U.S. Environmental Protection Agency officials just finished up a telephone press briefing in which they discussed and then took a few questions about their new final rule aimed at reducing air emissions from oil and natural gas drilling and production operations that involve hydraulic fracturing. From EPA’s just-issued news release:
In response to a court deadline, the U.S. Environmental Protection Agency (EPA) has finalized standards to reduce harmful air pollution associated with oil and natural gas production. The updated standards, required by the Clean Air Act, were informed by the important feedback from a range of stakeholders including the public, public health groups, states and industry.
As a result, the final standards reduce implementation costs while also ensuring they are achievable and can be met by relying on proven, cost-effective technologies as well as processes already in use at approximately half of the fractured natural gas wells in the United States. These technologies will not only reduce 95 percent of the harmful emissions from these wells that contribute to smog and lead to health impacts, they will also enable companies to collect additional natural gas that can be sold.
Natural gas is a key component of the nation’s clean energy future and the standards released today make sure that we can continue to expand production of this important domestic resource while reducing impacts to public health, and most importantly builds on steps already being taken by industry leaders.
Interestingly, special interest groups from both the industry and environmental groups were clearly briefed about the rule and knew details of the final version long before anybody in the general public was able to read the rule.
Word of what’s in the rule first broke from Bloomberg, which reported — based on comments from an industry lobbyist — that EPA had agreed to give gas operators until 2015 to comply with the toughest emissions reductions requirements. First thing this morning, environmental groups were sending out “embargoed” news releases, with their comments on what EPA told them was in the final rule.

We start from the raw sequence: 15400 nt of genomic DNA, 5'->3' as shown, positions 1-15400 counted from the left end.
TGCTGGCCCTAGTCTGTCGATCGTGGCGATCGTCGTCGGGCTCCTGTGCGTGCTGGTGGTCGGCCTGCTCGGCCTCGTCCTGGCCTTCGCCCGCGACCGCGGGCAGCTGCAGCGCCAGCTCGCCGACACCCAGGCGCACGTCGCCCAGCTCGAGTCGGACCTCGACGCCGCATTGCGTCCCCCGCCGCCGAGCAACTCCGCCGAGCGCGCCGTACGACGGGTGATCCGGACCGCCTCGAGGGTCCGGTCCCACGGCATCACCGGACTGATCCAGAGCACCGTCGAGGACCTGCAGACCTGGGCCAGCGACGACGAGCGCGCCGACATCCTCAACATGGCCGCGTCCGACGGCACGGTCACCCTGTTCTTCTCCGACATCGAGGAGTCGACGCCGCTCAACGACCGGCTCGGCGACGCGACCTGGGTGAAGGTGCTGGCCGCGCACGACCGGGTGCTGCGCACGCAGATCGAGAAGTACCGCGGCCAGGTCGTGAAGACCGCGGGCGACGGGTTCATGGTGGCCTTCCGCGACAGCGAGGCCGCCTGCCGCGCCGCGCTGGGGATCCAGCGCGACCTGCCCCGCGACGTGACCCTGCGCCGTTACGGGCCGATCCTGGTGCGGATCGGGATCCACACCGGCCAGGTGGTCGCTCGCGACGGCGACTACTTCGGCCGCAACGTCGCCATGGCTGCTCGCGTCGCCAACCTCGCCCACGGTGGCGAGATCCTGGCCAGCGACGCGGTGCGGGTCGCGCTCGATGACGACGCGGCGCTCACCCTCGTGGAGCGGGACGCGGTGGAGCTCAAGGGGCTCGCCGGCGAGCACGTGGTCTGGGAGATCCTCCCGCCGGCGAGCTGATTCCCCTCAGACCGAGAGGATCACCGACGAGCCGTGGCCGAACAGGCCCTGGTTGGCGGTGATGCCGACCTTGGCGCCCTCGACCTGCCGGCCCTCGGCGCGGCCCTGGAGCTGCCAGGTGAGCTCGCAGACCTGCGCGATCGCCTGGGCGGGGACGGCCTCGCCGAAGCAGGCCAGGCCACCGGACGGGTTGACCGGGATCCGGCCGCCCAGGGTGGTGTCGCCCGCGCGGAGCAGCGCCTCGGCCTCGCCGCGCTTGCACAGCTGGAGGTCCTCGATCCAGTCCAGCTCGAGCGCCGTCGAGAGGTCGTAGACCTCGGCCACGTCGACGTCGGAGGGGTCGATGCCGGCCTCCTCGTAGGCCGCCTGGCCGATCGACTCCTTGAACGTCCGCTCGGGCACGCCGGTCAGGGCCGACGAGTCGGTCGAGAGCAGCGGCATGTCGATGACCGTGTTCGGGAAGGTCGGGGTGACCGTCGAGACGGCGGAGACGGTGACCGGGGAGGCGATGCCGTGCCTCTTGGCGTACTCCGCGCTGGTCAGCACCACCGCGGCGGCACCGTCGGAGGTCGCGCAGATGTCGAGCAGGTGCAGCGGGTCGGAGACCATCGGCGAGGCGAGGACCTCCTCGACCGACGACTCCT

Under a legal settlement with environmental groups, this final rule was required to be issued by yesterday. The version posted on EPA’s website today indicates it was signed by agency chief Lisa P. Jackson yesterday, but agency officials have not indicated why they didn’t make it public until this afternoon.
At the start of today’s press call, EPA air quality chief Gina McCarthy made clear the administration’s view on the ongoing boom in natural gas drilling in places like West Virginia:
Natural gas is key to the country’s clean energy future.
EPA officials didn’t dwell on the potential climate change impacts of the natural gas boom, and I didn’t get a chance to ask Gina McCarthy my question, which was going to be about scientific papers like this one from MIT, which warn that the natural gas push threatens to crowd out cleaner renewable energy sources. But in its fact sheet on the final rule, EPA did say:
Today’s rules also would yield significant reductions in methane, a potent greenhouse gas. EPA’s Regulatory Impact Analysis for the rule estimates the value of the climate co-benefits that would result from this reduction at $440 million annually by 2015. This includes the value of climate-related benefits such as avoided health impacts, crop damage and damage to coastal properties.